What were your methods to push for early success and gain a cult status for the brand? Was it always clear to you that a social media following was the way to grow the brand’s following?
I decided early on that I would spare no expense on quality of ingredients, design, packaging, formulations, chemist, website and people. I believed that if we acted big and successful, we would become that way. It was kind of a fake-it-till-you-make-it strategy and I think it worked.
I also knew that if I delivered a philosophy and products that truly worked, the brand would grow by word of mouth and to this day, I credit that one thing with the success of Drunk Elephant. We’ve relied on word of mouth and grew the brand without a single advertisement and we’ve never paid an influencer. The social following didn’t grow the brand, the efficacy of the products grew the social following.
I’m a consumer myself and every decision I make comes from walking in a consumer’s shoes. I learned from selling the bar cleanser that when you put the customer first, everyone’s happy and so I was and will always be a consumer-centric brand. People will talk if they love the product and that ensures that we will continue to deliver on that front because we have to.
Clean beauty is everywhere these days, but most brands seem to focus on green, eco-conscious sources, and choose plant-based or ‘natural’ ingredients. How does Drunk Elephant differ in its approach — what’s your own definition of clean beauty?
Some [of the suspicious six] are clean, none are scary, but they all have the potential to create issues. The ingredients I use in my products are what I call Clean Compatible. I don’t use any pathogenic ingredients or ingredients believed to be linked to internal disruption or disease, and that, in my opinion, is what makes them clean. I don’t stop at ‘clean’ though because I don’t think it’s enough if you want balanced, happy skin. I make sure to use only ingredients that are biocompatible with our skin, meaning the skin can absorb, recognise, process, use and benefit from the ingredients without the sensitisation, irritation and congestion of the skin organ that is often related to certain ingredients. I don’t stop there though, I make sure to formulate the products at the appropriate pH level for the formulation to be effective and acid mantle-friendly. We are not all ‘organic’ or ‘all-natural,’ as we use effective, safe synthetics in our formulations as well as natural.
I encourage people to take a clean break of the suspicious six for 30 days, almost like an ingredient-elimination diet (think Whole30 for your face). Hopefully, like me, people can reconnect with their skin and find renewed confidence.
Hongkongers deal with a lot of pollution, heat, sun and humidity. What products would you recommend for us?
I always recommend people start with The Littles (HK$705), which is a 30-day supply of Drunk Elephant skincare, so they take a clean break and see which products work best for their skin. Beyond that, D-Bronzi Anti-Pollution Sunshine Drops (HK$270) helps fortify the skin against environmental stressors. B-Hydra Intensive Hydration Serum will help restore moisture levels in the skin that can be depleted by hot sun and humidity – and of course Umbra Sheer (HK$270) or Umbra Tinte (HK$285) for your daily SPF. However, the number one most important defender of our skin is its acid mantle… it locks in hydration and protects against pollution. Our products all work in support of the acid mantle.
Do you believe in a universal way to heal problematic skin?
I believe the best and most universal way to heal problematic skin is to avoid the suspicious six! Skincare is, at its core, about giving skin more of the things that keep it healthy. For example, all skin benefits from antioxidants, from reparative substances, ingredients that hydrate (preserve the water content of skin and protect against its loss), moisturise (replenish lipids and fatty substances which keep skin pliable and soothed), as well as the avoidance of ingredients that promote inflammation.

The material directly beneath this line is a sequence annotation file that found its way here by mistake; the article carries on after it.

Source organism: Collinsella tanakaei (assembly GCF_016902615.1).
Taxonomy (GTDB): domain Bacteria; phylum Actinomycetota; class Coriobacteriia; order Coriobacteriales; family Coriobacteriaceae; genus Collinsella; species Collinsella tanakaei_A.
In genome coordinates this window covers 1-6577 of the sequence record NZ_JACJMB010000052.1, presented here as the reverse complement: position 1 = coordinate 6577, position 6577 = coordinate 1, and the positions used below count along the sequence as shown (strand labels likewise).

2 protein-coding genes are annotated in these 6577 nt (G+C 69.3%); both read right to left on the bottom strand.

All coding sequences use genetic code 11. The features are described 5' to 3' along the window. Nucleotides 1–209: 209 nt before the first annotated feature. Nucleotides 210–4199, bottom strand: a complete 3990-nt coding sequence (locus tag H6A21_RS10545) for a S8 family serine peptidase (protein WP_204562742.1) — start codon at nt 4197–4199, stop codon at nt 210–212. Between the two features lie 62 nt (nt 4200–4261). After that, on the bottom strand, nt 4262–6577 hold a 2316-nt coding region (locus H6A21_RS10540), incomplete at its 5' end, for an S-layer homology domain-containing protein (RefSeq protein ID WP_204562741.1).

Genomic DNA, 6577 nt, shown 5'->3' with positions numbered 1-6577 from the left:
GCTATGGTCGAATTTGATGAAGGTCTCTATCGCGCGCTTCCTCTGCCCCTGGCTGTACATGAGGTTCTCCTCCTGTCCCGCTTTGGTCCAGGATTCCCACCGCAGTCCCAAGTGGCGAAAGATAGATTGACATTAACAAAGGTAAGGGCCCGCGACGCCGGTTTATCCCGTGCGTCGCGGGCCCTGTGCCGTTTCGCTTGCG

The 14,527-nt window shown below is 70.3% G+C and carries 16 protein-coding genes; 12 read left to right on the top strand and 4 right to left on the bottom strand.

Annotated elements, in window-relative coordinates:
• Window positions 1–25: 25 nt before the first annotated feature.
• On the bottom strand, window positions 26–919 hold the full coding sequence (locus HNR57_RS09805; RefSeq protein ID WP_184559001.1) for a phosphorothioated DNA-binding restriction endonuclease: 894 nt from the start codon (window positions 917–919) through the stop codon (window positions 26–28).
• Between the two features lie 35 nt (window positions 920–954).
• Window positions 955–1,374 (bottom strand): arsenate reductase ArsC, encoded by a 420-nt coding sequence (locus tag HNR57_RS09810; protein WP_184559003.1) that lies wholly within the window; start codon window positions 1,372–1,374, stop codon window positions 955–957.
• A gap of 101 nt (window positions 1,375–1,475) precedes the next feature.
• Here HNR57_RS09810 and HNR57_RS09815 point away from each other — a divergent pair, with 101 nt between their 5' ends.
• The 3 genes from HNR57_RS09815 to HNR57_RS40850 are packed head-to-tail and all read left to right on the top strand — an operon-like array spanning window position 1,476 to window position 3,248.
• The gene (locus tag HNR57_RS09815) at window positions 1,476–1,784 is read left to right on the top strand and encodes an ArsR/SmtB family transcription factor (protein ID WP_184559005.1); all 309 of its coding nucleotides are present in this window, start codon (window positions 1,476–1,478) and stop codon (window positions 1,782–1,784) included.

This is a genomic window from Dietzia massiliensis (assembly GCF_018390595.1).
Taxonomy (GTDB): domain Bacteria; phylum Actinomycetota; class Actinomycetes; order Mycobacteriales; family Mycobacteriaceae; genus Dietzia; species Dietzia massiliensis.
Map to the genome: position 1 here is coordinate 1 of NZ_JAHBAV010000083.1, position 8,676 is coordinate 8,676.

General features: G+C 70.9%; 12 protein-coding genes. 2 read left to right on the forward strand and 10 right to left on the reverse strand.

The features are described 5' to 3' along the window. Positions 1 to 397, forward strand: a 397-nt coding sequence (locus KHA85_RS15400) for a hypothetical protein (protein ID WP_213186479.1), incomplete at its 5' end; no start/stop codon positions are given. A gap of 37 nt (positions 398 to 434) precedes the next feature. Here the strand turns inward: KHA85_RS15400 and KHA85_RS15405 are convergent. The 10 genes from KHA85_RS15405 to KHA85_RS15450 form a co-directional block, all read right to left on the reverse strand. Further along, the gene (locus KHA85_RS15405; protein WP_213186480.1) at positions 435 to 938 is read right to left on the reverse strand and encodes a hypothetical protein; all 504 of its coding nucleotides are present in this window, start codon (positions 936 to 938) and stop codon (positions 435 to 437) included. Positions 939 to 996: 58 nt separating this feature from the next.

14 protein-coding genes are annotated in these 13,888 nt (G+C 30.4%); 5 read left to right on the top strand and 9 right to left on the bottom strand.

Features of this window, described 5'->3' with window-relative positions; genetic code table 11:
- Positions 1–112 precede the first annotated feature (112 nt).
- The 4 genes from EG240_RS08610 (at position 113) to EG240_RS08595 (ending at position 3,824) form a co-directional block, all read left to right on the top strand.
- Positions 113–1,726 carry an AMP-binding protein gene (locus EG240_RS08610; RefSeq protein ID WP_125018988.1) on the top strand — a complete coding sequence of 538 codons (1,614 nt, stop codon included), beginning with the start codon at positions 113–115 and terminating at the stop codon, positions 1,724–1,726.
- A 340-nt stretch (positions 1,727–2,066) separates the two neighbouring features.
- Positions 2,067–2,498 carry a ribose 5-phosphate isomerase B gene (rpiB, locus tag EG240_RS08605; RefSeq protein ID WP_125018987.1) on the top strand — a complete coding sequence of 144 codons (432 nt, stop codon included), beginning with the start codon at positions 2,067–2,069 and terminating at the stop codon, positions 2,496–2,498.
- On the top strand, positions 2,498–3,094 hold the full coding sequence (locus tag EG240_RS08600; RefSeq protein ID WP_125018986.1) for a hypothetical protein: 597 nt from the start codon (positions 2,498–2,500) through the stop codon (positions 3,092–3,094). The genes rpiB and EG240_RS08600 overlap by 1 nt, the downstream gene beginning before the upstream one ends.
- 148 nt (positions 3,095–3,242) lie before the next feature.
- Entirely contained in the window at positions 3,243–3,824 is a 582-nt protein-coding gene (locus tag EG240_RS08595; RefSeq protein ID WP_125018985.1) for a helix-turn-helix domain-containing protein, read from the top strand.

All skin needs sunscreen to protect it, and all skin can benefit from ingredients that help to gently exfoliate skin, keeping the surface layer clear of dead cells and substances that can cause multiple issues. The categories that help keep skin healthy are universal, which is true whatever your concerns are (or your age). That philosophy is the foundation from which all of our products are developed, because all skin benefits from the same basic types or categories of ingredients.
What are your thoughts on K-beauty trends and similar brands that have their own cult following, particularly for their pared down ingredient lists, chic and quirky packaging, and even a more affordable price point?
I honestly don’t pay attention to trends or other brands because I develop products based my own personal needs — what I would want as a consumer. I stay in my own lane and I try not to look around too much. Drunk Elephant has a very specific brand identity and viewpoint that we hope will continue to be well received. We share our message in the hopes of helping people, and we think it’s really important to be authentic and to be ourselves. That’s really what resonates with the consumer more than anything else.
Drunk Elephant recently did its first pop-up store in New York. Are there any plans to host pop-ups in other countries where you have a presence — and will the brand be looking further east after Hong Kong?
Yes – it’s too soon to reveal the exact locations but we’re excited to host House of Drunk pop ups in more cities in 2020.
What new products are in the pipeline for the end of 2019/early 2020?
Our holiday program this year is one of my favorites so far and I’m so excited to share it, I hope people love it like I do! In 2020 I will also launch my favorite product to date…I can’t say what it is yet, but it’s something I’ve been working on for a couple of years. I will also be going into new categories in 2020. That’s all I can say for now!
How do you foresee the direction of skincare in the near future?
I think more brands will join the ‘clean’ movement. I think there will be more transparency in response to the consumer who is getting more savvy and more demanding every day (in a good way)!